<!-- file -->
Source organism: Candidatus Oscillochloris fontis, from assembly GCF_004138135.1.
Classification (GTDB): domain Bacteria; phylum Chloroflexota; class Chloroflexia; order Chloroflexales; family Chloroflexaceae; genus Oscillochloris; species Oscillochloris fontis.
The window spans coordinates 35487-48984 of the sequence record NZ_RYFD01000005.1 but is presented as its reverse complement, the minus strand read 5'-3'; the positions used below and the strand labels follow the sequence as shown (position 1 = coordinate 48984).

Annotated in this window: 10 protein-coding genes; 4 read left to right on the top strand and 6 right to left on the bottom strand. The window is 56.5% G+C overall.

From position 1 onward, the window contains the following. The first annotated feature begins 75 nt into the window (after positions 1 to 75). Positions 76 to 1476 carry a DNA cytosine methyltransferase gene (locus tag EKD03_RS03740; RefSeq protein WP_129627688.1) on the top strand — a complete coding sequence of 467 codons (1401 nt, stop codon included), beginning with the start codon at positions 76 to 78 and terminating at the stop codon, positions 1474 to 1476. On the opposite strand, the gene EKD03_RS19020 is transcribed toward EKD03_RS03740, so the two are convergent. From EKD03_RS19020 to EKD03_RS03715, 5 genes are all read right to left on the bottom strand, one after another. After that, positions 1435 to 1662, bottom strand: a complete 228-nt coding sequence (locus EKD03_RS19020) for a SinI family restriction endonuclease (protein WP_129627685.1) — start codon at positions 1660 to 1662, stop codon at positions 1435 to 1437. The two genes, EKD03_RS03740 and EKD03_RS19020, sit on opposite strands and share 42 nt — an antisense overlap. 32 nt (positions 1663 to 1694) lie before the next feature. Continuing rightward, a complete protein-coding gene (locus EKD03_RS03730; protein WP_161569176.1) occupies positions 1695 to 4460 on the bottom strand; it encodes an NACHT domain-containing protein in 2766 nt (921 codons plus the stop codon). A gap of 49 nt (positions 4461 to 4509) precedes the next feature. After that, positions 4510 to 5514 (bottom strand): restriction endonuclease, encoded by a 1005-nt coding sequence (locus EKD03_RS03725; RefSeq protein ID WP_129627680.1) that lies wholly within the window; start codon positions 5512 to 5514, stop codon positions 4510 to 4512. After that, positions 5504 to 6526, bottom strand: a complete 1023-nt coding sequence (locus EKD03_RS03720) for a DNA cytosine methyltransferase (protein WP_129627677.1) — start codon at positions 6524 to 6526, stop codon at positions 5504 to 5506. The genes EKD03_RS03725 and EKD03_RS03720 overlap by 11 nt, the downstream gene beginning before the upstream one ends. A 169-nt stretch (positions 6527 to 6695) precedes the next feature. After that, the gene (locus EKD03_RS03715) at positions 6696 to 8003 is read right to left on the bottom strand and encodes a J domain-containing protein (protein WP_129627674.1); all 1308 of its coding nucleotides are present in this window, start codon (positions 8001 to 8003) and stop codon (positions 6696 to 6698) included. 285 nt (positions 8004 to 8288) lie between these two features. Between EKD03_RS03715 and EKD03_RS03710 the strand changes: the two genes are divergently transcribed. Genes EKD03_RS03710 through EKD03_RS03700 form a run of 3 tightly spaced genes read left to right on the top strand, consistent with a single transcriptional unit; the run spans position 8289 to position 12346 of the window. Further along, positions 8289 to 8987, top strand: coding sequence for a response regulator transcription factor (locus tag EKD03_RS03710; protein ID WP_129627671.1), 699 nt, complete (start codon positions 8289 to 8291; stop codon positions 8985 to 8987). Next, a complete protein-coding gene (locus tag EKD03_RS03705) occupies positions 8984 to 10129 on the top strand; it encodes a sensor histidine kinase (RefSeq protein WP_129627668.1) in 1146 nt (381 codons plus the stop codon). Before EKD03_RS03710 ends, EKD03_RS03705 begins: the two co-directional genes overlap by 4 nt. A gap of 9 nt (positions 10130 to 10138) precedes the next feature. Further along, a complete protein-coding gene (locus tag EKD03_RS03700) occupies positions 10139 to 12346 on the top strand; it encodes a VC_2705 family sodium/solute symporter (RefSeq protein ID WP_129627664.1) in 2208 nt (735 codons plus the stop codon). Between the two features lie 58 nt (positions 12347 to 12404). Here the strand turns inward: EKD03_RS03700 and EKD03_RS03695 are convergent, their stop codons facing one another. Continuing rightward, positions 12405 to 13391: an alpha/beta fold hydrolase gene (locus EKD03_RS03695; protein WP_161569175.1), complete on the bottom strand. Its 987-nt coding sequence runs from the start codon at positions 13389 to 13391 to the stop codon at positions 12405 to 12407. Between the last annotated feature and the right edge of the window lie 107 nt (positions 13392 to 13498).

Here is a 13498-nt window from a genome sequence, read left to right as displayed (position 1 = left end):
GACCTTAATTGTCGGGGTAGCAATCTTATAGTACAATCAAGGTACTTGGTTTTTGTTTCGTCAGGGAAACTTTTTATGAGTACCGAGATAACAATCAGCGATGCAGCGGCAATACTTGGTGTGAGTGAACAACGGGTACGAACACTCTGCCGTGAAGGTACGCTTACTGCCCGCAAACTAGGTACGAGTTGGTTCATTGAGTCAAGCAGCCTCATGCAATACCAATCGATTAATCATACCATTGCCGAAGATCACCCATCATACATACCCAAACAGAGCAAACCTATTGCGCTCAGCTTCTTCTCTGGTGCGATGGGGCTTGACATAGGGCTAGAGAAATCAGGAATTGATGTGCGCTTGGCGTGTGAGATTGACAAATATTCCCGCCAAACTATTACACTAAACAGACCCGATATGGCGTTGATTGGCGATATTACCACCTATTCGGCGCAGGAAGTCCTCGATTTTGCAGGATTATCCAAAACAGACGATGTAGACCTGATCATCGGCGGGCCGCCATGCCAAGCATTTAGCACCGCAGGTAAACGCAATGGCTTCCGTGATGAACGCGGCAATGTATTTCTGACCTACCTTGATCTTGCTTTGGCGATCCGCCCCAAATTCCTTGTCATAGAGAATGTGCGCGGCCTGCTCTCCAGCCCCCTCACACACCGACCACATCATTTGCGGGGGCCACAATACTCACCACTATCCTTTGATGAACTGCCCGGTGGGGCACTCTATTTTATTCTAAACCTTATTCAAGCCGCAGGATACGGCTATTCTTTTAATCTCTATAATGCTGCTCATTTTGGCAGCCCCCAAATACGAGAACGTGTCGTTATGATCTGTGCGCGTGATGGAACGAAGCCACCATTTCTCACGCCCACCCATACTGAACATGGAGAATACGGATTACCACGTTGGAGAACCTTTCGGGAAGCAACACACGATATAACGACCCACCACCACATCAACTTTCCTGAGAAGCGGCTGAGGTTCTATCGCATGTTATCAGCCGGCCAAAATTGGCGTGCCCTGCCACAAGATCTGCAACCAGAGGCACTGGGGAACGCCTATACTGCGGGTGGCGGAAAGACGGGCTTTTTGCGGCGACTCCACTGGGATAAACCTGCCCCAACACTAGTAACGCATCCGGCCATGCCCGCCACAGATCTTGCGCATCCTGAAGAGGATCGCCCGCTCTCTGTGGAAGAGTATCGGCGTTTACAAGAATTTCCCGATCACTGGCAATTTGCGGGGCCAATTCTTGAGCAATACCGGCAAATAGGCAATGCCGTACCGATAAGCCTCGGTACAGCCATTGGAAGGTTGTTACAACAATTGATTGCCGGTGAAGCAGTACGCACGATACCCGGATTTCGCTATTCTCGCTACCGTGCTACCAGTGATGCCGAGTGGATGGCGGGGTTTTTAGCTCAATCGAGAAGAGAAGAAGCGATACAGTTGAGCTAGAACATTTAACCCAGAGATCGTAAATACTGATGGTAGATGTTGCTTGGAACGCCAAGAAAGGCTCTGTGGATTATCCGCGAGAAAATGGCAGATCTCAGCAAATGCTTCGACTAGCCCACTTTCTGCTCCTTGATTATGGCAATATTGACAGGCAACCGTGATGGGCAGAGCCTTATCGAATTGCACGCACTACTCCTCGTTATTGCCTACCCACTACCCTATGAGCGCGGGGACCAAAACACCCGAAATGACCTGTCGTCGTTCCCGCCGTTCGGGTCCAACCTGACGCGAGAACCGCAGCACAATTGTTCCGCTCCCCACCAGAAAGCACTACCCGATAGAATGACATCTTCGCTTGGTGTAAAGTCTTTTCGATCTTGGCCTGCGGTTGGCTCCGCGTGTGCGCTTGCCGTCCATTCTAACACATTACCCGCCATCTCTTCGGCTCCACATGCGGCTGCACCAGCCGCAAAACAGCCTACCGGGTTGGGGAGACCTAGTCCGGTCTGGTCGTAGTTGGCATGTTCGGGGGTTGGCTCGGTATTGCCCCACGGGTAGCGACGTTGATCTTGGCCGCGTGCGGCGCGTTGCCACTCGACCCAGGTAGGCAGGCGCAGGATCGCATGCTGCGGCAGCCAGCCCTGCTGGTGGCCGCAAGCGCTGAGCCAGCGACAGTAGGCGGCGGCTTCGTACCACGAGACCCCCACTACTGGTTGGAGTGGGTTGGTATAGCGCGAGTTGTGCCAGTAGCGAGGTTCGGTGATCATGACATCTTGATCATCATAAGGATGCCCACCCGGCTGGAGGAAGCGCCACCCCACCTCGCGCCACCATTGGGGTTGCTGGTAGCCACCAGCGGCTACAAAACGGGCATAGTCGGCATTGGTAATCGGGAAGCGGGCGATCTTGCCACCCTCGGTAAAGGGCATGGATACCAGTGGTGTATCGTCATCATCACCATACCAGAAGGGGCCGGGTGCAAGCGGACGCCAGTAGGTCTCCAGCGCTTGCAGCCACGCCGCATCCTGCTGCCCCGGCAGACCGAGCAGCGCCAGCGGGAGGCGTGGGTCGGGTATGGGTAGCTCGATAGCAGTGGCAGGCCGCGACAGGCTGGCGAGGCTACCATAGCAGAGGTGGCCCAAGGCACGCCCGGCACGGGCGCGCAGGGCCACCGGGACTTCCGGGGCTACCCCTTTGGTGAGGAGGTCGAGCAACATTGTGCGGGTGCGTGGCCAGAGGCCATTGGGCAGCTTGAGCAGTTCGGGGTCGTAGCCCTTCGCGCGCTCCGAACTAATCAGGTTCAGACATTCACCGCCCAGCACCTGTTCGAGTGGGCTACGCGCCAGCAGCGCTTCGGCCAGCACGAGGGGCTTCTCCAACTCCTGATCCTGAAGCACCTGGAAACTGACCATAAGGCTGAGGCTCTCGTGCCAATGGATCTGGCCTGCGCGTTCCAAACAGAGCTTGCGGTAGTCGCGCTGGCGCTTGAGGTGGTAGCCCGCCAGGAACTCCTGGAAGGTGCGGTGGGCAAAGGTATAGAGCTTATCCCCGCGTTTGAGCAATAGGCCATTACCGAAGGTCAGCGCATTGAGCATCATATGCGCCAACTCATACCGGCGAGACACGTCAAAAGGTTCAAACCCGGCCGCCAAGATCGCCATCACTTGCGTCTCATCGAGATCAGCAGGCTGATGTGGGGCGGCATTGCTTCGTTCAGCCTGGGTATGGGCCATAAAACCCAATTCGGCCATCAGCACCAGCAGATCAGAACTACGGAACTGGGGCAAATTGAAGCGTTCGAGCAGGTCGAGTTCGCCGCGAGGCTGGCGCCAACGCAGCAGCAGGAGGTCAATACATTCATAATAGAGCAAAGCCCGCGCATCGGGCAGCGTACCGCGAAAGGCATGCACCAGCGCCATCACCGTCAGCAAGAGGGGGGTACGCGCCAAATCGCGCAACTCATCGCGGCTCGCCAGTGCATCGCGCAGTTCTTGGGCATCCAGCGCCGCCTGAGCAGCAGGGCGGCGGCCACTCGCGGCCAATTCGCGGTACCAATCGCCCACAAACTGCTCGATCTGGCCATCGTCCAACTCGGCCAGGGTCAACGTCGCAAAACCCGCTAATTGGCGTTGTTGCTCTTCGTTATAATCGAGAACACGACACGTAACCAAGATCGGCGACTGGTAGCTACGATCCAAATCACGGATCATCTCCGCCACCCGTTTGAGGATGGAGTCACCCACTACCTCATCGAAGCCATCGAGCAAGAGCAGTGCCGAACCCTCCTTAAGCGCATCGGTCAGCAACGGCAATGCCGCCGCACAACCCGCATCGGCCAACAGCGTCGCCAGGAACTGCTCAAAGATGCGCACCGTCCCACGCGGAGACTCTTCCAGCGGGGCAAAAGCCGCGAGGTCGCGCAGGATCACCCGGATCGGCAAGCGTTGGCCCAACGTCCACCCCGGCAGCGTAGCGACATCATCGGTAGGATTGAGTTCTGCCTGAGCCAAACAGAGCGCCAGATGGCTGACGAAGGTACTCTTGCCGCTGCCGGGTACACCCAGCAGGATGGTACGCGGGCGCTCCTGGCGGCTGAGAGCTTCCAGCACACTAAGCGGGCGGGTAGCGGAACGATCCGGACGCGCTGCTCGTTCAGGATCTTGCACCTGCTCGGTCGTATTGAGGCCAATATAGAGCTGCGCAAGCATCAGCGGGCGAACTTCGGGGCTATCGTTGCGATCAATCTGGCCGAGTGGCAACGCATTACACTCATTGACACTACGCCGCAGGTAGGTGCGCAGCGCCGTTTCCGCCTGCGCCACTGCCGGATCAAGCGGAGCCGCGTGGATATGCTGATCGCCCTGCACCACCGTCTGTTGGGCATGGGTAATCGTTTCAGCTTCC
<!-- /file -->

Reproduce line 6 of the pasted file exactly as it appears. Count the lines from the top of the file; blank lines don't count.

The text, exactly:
Here is a 13498-nt window from a genome sequence, read left to right as displayed (position 1 = left end):